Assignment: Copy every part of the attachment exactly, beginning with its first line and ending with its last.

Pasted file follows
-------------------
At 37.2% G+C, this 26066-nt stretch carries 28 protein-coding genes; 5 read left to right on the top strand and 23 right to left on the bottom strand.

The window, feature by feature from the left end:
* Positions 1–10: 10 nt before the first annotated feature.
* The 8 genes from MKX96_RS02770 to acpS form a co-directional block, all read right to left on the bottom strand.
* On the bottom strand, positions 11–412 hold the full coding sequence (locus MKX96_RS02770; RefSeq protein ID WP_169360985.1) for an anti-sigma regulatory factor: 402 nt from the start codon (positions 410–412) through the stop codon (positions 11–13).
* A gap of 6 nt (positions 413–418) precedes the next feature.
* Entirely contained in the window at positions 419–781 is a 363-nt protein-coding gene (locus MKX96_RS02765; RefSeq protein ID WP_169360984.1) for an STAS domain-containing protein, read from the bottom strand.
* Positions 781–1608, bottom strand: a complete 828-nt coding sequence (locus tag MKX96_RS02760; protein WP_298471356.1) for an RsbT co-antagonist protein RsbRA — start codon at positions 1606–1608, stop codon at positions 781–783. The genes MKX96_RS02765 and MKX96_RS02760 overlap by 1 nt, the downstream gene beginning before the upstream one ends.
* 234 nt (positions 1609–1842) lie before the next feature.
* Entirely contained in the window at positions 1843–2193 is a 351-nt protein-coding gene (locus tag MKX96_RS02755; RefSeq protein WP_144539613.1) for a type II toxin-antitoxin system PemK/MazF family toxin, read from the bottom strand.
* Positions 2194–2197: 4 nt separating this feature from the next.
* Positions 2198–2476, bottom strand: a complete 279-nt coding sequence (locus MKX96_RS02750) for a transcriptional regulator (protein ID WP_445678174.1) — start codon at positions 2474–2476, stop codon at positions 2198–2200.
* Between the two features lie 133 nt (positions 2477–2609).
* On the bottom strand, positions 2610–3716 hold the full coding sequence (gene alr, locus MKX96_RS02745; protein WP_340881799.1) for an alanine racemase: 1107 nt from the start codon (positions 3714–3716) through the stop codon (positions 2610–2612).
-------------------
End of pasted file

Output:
At 37.2% G+C, this 26066-nt stretch carries 28 protein-coding genes; 5 read left to right on the top strand and 23 right to left on the bottom strand.

The window, feature by feature from the left end:
* Positions 1–10: 10 nt before the first annotated feature.
* The 8 genes from MKX96_RS02770 to acpS form a co-directional block, all read right to left on the bottom strand.
* On the bottom strand, positions 11–412 hold the full coding sequence (locus MKX96_RS02770; RefSeq protein ID WP_169360985.1) for an anti-sigma regulatory factor: 402 nt from the start codon (positions 410–412) through the stop codon (positions 11–13).
* A gap of 6 nt (positions 413–418) precedes the next feature.
* Entirely contained in the window at positions 419–781 is a 363-nt protein-coding gene (locus MKX96_RS02765; RefSeq protein ID WP_169360984.1) for an STAS domain-containing protein, read from the bottom strand.
* Positions 781–1608, bottom strand: a complete 828-nt coding sequence (locus tag MKX96_RS02760; protein WP_298471356.1) for an RsbT co-antagonist protein RsbRA — start codon at positions 1606–1608, stop codon at positions 781–783. The genes MKX96_RS02765 and MKX96_RS02760 overlap by 1 nt, the downstream gene beginning before the upstream one ends.
* 234 nt (positions 1609–1842) lie before the next feature.
* Entirely contained in the window at positions 1843–2193 is a 351-nt protein-coding gene (locus tag MKX96_RS02755; RefSeq protein WP_144539613.1) for a type II toxin-antitoxin system PemK/MazF family toxin, read from the bottom strand.
* Positions 2194–2197: 4 nt separating this feature from the next.
* Positions 2198–2476, bottom strand: a complete 279-nt coding sequence (locus MKX96_RS02750) for a transcriptional regulator (protein ID WP_445678174.1) — start codon at positions 2474–2476, stop codon at positions 2198–2200.
* Between the two features lie 133 nt (positions 2477–2609).
* On the bottom strand, positions 2610–3716 hold the full coding sequence (gene alr, locus MKX96_RS02745; protein WP_340881799.1) for an alanine racemase: 1107 nt from the start codon (positions 3714–3716) through the stop codon (positions 2610–2612).